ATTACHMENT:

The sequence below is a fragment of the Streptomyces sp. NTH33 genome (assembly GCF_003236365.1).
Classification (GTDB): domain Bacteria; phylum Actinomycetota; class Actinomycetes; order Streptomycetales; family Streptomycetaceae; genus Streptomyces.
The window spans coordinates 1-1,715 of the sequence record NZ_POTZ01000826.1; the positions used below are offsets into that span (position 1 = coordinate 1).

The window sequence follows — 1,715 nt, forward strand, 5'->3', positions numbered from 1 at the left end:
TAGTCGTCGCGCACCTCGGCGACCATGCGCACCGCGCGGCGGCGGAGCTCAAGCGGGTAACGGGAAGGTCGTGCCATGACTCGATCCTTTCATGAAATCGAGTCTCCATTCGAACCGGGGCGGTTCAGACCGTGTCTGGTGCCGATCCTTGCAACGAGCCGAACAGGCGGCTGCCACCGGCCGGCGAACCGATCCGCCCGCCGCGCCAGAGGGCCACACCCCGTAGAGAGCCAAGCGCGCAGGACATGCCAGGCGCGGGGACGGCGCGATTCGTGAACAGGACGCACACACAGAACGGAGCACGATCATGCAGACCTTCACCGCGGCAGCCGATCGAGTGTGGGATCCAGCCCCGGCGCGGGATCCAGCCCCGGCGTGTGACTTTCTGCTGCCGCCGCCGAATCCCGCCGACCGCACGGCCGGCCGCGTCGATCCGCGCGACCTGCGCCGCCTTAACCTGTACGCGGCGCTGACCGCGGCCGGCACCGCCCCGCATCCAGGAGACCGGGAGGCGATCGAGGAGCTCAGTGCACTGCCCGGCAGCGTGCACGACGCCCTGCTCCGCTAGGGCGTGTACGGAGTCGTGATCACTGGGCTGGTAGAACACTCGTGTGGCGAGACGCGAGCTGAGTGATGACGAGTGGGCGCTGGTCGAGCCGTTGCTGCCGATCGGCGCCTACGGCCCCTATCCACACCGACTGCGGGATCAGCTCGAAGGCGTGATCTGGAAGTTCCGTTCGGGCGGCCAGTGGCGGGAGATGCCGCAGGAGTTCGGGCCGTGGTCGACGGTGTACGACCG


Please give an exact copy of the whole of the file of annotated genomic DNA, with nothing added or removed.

The sequence below is a fragment of the Streptomyces sp. NTH33 genome (assembly GCF_003236365.1).
Classification (GTDB): domain Bacteria; phylum Actinomycetota; class Actinomycetes; order Streptomycetales; family Streptomycetaceae; genus Streptomyces.
The window spans coordinates 1-1,715 of the sequence record NZ_POTZ01000826.1; the positions used below are offsets into that span (position 1 = coordinate 1).

The window sequence follows — 1,715 nt, forward strand, 5'->3', positions numbered from 1 at the left end:
TAGTCGTCGCGCACCTCGGCGACCATGCGCACCGCGCGGCGGCGGAGCTCAAGCGGGTAACGGGAAGGTCGTGCCATGACTCGATCCTTTCATGAAATCGAGTCTCCATTCGAACCGGGGCGGTTCAGACCGTGTCTGGTGCCGATCCTTGCAACGAGCCGAACAGGCGGCTGCCACCGGCCGGCGAACCGATCCGCCCGCCGCGCCAGAGGGCCACACCCCGTAGAGAGCCAAGCGCGCAGGACATGCCAGGCGCGGGGACGGCGCGATTCGTGAACAGGACGCACACACAGAACGGAGCACGATCATGCAGACCTTCACCGCGGCAGCCGATCGAGTGTGGGATCCAGCCCCGGCGCGGGATCCAGCCCCGGCGTGTGACTTTCTGCTGCCGCCGCCGAATCCCGCCGACCGCACGGCCGGCCGCGTCGATCCGCGCGACCTGCGCCGCCTTAACCTGTACGCGGCGCTGACCGCGGCCGGCACCGCCCCGCATCCAGGAGACCGGGAGGCGATCGAGGAGCTCAGTGCACTGCCCGGCAGCGTGCACGACGCCCTGCTCCGCTAGGGCGTGTACGGAGTCGTGATCACTGGGCTGGTAGAACACTCGTGTGGCGAGACGCGAGCTGAGTGATGACGAGTGGGCGCTGGTCGAGCCGTTGCTGCCGATCGGCGCCTACGGCCCCTATCCACACCGACTGCGGGATCAGCTCGAAGGCGTGATCTGGAAGTTCCGTTCGGGCGGCCAGTGGCGGGAGATGCCGCAGGAGTTCGGGCCGTGGTCGACGGTGTACGACCG